Armenia’s military and political alliance with Russia does not prevent it from forging closer security ties with the United States, Richard Mills, the U.S. ambassador in Yerevan, insisted on Friday.
“No, there is no such obstacle,” he said. “The cooperation between the United States and Armenia in this area has moved forward and deepened in recent years. This shows Armenia’s ability to work with all of its neighbors and contribute to international security.”
Mills argued that Armenia’s defense ties with Russia and the West should not be seen as a zero-sum game. “The question is just that we ensure that Armenia makes its own decisions about who it wants to have military and security relations with,” he said.
Armenia has stepped up defense cooperation with the U.S. and other NATO member states since the early 2000s. It currently contributes troops to NATO-led missions in Kosovo and Afghanistan and regularly participates in multinational exercises organized by the Western alliance. U.S. military assistance to Armenia has totaled about $50 million since 2002.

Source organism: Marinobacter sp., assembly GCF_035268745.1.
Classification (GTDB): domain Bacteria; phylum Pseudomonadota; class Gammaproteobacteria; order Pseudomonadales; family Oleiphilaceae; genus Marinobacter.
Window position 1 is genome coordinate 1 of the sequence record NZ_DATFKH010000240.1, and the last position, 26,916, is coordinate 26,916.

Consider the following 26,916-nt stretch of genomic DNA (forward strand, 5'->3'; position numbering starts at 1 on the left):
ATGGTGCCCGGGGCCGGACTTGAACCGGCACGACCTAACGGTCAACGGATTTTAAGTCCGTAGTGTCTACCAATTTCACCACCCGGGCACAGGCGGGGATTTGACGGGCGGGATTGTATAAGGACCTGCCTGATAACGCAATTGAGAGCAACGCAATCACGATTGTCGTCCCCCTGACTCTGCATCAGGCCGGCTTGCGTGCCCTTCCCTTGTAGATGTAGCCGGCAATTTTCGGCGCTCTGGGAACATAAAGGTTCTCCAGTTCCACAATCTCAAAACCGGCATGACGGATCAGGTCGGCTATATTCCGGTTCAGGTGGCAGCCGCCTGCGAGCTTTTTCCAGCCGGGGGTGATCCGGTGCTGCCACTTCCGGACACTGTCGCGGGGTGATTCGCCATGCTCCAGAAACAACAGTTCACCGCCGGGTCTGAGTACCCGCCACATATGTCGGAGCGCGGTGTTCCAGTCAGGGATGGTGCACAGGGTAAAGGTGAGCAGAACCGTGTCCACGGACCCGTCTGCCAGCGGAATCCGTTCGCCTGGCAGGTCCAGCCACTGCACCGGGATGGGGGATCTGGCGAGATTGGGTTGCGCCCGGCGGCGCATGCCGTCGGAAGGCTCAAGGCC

Mills spoke to reporters after watching a joint exercise held by Armenian fire-rescue teams, officers of the Kansas National Guard and a British army unit at a training center in Lusakert, central Armenia. Armenian Minister of Emergency Situations Minister Davit Tonoyan, the Kansas adjutant general, Major General Lee Tafanelli, and British Ambassador Judith Farnworth were also in attendance.
The exercise followed a ten-day training course held by the U.S. and British military personnel for Armenian firefighters and rescue workers. It focused on techniques of providing first aid and neutralizing hazardous materials.
Tonoyan stressed that his ministry is cooperating with both Russia and Western nations. “Responses to emergency situations are an apolitical sphere all over the world and we will keep going down that path,” he said after the drill. “Natural disasters and emergencies do not recognize borders and geopolitics.”